This mantra would be seriously put to the test over the next 9 days with no topics closed to discussion (except maybe the development of a new framework other than the human rights one to talk about this issues through – I think that was just too much for the organisers to even contemplate!). Conversations ranged from, is adult-child sex always abuse? What is the standard of sexual legitimacy that we want to work with (currently the accepted standard is “consent” but within that word lie many sleeping assumptions and challenges). What is the sexual hierarchy in your part of the world and how can it be changed/challenged/rejected? Does gender really exist outside of the collective societal mind and if not how can we campaign for trans and intersex rights without relying on a gender identity framework? Woah was my brain spinning every night with the ideas and discussions flying around the meeting room at the Hotel Erboy in Istanbul! Continue reading →
I recently read something that raised my feminist ire: it was a blog entry where a young guy explained why he would only marry a woman who had had fewer sexual partners than he had, had. Aside from the difficulties of the presumption that marriage is just a function of growing up, like the body losing its ability to regenerate, far more concerning is the presumption that to be marriage material, a woman must not have ‘too many’ sexual partners. The way that this guy (as a sidenote—continually typing ‘this guy’ palls, I shall level with you: it was Vinny Guadagnino, given a public sphere profile by the Jersey Shore) justified what he acknowledged was a ‘double standard’ was by saying that the exchange value of sexual encounters was different for the sexes: females traded gold, and males traded silver, therefore males had to have more sex to get the same ‘value’. What I like about Vinny’s words is that he admits the double standard, and acknowledges that both sexes are capable of feeling desire and acting upon it. What raises my ire is that rather than deconstructing it, he seeks to justify it by the gold-silver analogy. Continue reading →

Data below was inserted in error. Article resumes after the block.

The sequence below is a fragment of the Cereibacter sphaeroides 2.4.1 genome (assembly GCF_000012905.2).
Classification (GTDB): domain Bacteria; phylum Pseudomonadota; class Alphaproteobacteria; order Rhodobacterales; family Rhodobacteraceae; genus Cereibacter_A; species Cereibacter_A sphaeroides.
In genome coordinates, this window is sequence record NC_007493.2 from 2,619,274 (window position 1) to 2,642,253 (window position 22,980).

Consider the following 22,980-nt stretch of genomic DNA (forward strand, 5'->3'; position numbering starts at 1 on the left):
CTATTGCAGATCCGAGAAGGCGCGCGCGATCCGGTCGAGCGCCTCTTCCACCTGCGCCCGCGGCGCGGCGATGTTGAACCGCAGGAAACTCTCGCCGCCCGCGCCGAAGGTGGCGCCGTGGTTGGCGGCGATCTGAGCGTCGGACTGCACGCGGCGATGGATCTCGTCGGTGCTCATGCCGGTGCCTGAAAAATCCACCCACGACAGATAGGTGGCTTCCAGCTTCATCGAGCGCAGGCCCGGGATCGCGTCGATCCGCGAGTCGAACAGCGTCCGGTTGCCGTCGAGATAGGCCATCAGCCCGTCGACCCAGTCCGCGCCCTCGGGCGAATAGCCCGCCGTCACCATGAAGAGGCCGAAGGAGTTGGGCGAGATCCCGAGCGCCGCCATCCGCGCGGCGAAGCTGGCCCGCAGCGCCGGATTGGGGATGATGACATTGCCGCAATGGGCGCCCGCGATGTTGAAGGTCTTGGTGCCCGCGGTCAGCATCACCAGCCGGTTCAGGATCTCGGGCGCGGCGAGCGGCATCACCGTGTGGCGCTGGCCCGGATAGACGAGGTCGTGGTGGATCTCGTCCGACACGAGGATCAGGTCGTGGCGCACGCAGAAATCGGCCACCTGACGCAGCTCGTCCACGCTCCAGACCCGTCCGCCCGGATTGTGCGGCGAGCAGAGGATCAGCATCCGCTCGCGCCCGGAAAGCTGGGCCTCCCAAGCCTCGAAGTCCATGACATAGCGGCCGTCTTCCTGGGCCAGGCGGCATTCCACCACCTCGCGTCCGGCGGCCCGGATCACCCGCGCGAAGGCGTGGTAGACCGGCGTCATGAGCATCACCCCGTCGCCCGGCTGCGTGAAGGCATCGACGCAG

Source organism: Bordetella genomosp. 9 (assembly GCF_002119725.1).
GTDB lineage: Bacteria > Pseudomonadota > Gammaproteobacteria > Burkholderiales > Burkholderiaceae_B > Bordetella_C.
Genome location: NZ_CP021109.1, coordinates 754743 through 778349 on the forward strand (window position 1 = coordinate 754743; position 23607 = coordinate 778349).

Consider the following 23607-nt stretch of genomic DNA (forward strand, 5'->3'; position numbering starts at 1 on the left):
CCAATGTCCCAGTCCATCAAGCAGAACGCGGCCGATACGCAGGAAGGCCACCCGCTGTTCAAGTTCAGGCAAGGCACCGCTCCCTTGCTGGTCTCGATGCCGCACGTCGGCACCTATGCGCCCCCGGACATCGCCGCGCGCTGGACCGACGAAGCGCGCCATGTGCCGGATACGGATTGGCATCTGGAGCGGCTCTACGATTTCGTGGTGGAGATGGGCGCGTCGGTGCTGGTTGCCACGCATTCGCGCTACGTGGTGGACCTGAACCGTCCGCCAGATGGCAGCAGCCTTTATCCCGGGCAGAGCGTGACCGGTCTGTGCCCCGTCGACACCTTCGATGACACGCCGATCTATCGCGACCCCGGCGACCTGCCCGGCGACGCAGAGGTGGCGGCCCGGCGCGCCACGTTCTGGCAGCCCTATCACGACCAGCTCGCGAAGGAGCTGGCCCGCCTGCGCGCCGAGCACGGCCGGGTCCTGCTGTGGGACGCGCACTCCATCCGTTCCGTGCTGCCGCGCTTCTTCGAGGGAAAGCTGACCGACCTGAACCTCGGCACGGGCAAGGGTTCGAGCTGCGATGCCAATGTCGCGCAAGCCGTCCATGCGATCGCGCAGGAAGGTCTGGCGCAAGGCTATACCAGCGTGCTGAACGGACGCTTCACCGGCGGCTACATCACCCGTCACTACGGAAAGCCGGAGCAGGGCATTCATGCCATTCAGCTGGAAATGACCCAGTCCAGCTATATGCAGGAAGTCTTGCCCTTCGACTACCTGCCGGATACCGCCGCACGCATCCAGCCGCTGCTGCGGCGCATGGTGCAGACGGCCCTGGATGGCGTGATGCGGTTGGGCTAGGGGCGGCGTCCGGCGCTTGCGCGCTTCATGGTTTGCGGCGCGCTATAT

Part of my day job is running community programs with young women at a local high school. The aims of the program are to improve self esteem and confidence, instil a sense of community and team work and talk about issues of body image, the objectification of women and hyper-sexualised images in magazines, music videos and other media. Note that so far, masturbation, has not come up as a topic. That’s because it’s not a topic, somehow I think if I went to a funder and said that I wanted to teach high school girls about masturbation, I might struggle to get funding. And yet for one girl who participated in my program last term, this was the message which most stood out for her. How did this happen and what do I think about it?
The Talk – A sexual health and ethics dvd aimed at parents, carers and teenagers.
I went to the launch of this DVD today, basically a room full of comedians and health professionals at the Melbourne Town Hall… my idea of heaven! Nelly Thomas has hit the right note once again with this dvd talking about sex and sexual relationships in a fun and interesting way, without trivialising the important stuff or ignoring the awkward stuff. As a community worker I love the section on “doing it right” best, an opportunity to talk about sexual rights and responsibilities that is sorely needed in sexuality education whether in the home or at school. I had pretty good sex ed when I was at school but sexual ethics were still missed from the equation and when I talk to young people about it I find they either have no idea what I’m talking about or are completely blown away that I would even bring it up!
I was a bit disappointed that there wasn’t more in the DVD that I might be able to draw out and use in my own work currently but it’s not aimed at health professionals and as a starting block for parents to talk to their kids about sex it really does the job.
The cut aways to short snippets of stand up are a brilliant way to lighten the mood and give anxious watchers some breathing space (although I’d love to see the unedited versions). There’s a mock family trying to discuss sex and failing spectacularly, a great way of showing how not to do “the talk”. The animations and amusing and original and Nelly Thomas is an engaging and amusing host. Good to see some recognisable professionals doing their thing and I was very chuffed to see a text book I actually own in the backdrop of one of the scenes!
I think a lot has been left out but anything longer and there would be too much to talk about afterwards. I think Ms Thomas has left it wide open for a sequel dealing with more awkward and uncomfortable conversations and I look forward to what might be produced.